# Thread: Application of the Fund. Theorem of Galois Theory

1. ## Application of the Fund. Theorem of Galois Theory

I'm having trouble with this question: Find the splitting field of $f(x)=x^4 - 7$ over $F= \mathbb{Q}$and find all the intermediate fields of the extension.

The splitting field is $\mathbb{Q} (\sqrt[4]{7} , \zeta) = K$ where $\zeta = e^{\frac{2i \pi}{4}}=i$ . Now this extension has degree $8$ since $2, 4\vert [K:F]$ and $[K:f] \leq 8$. By the isomorphis extension theorem there are $\sigma , \tau: K\longrightarrow K$ automorphisms such that $\sigma (\sqrt[4]{7}) = i\sqrt[4]{7}$ and $\sigma (i) =i$ and $\tau (\sqrt[4]{7}) = \sqrt[4]{7}$ $\tau (i)=-i$
from this we know that $G=Gal(\frac{K}{F}) \cong D_8$ . Now the fixed field of $< \sigma>$ is $F(i)$ and the fixed field of $< \tau>= F(\sqrt[4]{7})$, but I'm having trouble with the other subgroups $<\sigma ^2>$ , $<\sigma \tau>$, $<\sigma ^2 \tau>$, $< \sigma ^3 \tau>$. I know they must be degree $4$ extensions of $F$, but using the trace I get either trivial fixed elements or ones that I don't know how to check their degree over $F$.

2. Originally Posted by Jose27
I'm having trouble with this question: Find the splitting field of $f(x)=x^4 - 7$ over $F= \mathbb{Q}$and find all the intermediate fields of the extension.

The splitting field is $\mathbb{Q} (\sqrt[4]{7} , \zeta) = K$ where $\zeta = e^{\frac{2i \pi}{4}}=i$ . Now this extension has degree $8$ since $2, 4\vert [K:F]$ and $[K:f] \leq 8$. By the isomorphis extension theorem there are $\sigma , \tau: K\longrightarrow K$ automorphisms such that $\sigma (\sqrt[4]{7}) = i\sqrt[4]{7}$ and $\sigma (i) =i$ and $\tau (\sqrt[4]{7}) = \sqrt[4]{7}$ $\tau (i)=-i$
from this we know that $G=Gal(\frac{K}{F}) \cong D_8$ . Now the fixed field of $< \sigma>$ is $F(i)$ and the fixed field of $< \tau>= F(\sqrt[4]{7})$, but I'm having trouble with the other subgroups $<\sigma ^2>$ , $<\sigma \tau>$, $<\sigma ^2 \tau>$, $< \sigma ^3 \tau>$. I know they must be degree $4$ extensions of $F$, but using the trace I get either trivial fixed elements or ones that I don't know how to check their degree over $F$.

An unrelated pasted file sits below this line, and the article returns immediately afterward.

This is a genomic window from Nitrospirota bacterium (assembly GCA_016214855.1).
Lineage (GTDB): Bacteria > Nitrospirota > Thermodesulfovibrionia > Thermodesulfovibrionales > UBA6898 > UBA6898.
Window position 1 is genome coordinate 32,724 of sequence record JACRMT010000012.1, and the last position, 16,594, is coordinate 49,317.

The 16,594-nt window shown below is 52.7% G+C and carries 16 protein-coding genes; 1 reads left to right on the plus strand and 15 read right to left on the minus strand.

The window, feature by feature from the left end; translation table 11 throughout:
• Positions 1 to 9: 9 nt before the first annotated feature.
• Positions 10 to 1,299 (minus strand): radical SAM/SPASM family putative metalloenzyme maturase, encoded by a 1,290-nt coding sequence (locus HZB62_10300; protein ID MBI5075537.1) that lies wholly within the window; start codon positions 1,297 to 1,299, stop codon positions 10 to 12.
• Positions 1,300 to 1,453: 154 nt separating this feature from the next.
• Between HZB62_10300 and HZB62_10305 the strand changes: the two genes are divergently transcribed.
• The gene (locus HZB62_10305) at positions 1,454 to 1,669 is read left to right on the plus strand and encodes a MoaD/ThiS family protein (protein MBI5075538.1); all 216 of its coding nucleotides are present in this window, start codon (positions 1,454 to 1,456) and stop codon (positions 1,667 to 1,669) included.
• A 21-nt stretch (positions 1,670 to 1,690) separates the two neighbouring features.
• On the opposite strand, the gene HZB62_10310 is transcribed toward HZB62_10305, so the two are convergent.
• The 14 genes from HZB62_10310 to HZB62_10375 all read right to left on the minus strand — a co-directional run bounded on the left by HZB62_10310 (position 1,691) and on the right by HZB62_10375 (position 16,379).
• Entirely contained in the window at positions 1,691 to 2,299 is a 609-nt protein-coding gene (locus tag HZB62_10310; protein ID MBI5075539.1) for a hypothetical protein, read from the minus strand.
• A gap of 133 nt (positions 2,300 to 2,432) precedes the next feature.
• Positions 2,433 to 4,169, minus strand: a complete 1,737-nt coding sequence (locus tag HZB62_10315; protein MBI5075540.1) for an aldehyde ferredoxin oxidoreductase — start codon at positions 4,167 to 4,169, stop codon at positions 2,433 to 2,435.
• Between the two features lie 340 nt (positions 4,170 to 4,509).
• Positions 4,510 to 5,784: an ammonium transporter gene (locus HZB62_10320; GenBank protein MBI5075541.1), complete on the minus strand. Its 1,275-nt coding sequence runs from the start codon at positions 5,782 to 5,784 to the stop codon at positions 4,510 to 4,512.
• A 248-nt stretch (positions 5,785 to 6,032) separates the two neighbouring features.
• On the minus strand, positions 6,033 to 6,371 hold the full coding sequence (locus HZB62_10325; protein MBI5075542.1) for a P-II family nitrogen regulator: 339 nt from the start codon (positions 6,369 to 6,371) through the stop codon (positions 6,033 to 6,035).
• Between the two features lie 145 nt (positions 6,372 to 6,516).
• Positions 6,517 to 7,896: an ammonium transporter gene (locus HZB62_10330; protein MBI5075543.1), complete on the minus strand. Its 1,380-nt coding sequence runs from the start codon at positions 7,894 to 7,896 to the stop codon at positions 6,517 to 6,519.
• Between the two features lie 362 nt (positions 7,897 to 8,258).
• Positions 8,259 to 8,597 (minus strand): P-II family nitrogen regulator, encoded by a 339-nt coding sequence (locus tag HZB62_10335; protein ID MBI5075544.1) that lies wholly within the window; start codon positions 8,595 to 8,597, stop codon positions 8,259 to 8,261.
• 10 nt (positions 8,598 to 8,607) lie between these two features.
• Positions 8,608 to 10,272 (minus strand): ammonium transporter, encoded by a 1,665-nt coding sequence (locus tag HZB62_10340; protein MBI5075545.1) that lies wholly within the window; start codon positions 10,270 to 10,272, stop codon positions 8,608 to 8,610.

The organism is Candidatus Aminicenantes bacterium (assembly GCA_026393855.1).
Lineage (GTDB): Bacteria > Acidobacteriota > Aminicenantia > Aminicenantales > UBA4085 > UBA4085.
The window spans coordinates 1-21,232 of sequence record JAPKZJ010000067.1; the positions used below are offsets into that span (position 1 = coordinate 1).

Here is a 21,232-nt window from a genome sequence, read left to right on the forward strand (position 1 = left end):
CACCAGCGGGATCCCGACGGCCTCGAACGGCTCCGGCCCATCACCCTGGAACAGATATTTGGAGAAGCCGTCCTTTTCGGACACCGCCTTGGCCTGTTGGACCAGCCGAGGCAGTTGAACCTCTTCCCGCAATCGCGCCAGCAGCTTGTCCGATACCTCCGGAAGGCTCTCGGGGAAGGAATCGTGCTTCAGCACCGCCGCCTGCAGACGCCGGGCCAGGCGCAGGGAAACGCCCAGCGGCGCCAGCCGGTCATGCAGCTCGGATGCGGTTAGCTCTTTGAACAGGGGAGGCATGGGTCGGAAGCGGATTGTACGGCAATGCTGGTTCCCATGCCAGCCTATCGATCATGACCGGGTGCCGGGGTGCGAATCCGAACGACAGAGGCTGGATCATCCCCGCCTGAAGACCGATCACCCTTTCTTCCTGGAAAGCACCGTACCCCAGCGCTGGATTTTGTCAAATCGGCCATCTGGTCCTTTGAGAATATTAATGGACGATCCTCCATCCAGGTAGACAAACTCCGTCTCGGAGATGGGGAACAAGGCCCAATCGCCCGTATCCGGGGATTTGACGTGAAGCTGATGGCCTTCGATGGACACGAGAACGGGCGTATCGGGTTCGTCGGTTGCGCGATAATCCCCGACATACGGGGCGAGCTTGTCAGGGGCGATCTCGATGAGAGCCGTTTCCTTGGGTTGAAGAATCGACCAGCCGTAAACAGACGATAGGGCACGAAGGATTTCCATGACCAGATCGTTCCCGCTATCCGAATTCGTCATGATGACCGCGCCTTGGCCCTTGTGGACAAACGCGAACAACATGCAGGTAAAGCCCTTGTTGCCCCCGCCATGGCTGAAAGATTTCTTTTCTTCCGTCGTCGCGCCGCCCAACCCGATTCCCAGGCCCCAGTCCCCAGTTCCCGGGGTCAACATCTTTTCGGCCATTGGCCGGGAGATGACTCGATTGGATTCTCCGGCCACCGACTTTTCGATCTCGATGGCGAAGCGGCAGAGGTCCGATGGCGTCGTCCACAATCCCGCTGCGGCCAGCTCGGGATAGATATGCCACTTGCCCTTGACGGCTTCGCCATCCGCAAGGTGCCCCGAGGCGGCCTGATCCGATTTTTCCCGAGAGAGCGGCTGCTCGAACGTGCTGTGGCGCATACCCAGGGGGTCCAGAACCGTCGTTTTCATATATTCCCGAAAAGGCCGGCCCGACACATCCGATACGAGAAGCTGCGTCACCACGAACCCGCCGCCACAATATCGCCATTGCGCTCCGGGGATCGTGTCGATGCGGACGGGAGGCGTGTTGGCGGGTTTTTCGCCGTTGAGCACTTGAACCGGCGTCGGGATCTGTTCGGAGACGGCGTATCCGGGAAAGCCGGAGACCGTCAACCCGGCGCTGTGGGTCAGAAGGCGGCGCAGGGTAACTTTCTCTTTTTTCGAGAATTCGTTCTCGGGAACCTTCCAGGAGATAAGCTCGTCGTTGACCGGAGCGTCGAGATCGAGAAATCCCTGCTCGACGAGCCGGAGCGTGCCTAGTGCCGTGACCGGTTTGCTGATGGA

the fixed field of $<\sigma^2>$ is $\mathbb{Q}(\sqrt{7},i).$ this is quite easy to see: let $\sqrt[4]{7}=a.$ then an element of $K$ is in the form $z=r_1+r_2a+r_3a^2+r_4a^3+r_5i + r_6ia+r_7ia^2+r_8ia^3,$ where $r_j \in \mathbb{Q}.$

then since $\sigma^2(a)=-a,$ we see immediately that $\sigma^2(z)=z$ if and only if $r_2=r_4=r_6=r_8=0.$ therefore $\sigma^2(z)=z$ if and only if $z=r_1+r_3a^2+r_5i + r_7ia^2 \in \mathbb{Q}(a^2,i).$

3. Okay, I think I got it:

The fixed field of $< \sigma \tau >= F((1+i) \sqrt[4]{7})$. This is easily seen to be fixed by $\sigma \tau$ and since it cannot be a root of a degree $2$ polynomial over $F$, it's minimal polynomial must have degree $4$ (since otherwise it would generate the whole extension which cannot be).

Proceeding in almost the same way I get:

Fixed field of $< \sigma ^3 \tau> = F((1-i) \sqrt[4]{7})$ and $< \sigma ^2 \tau>= F(i \sqrt[4]{7})$.

Is this right?

4. Originally Posted by Jose27
Okay, I think I got it:

The fixed field of $< \sigma \tau >= F((1+i) \sqrt[4]{7})$. This is easily seen to be fixed by $\sigma \tau$ and since it cannot be a root of a degree $2$ polynomial over $F$, it's minimal polynomial must have degree $4$ (since otherwise it would generate the whole extension which cannot be).

Proceeding in almost the same way I get:

Fixed field of $< \sigma ^3 \tau> = F((1-i) \sqrt[4]{7})$ and $< \sigma ^2 \tau>= F(i \sqrt[4]{7})$.

Is this right?
you're right about the fixed field of $<\sigma \tau>.$ i didn't check the other ones.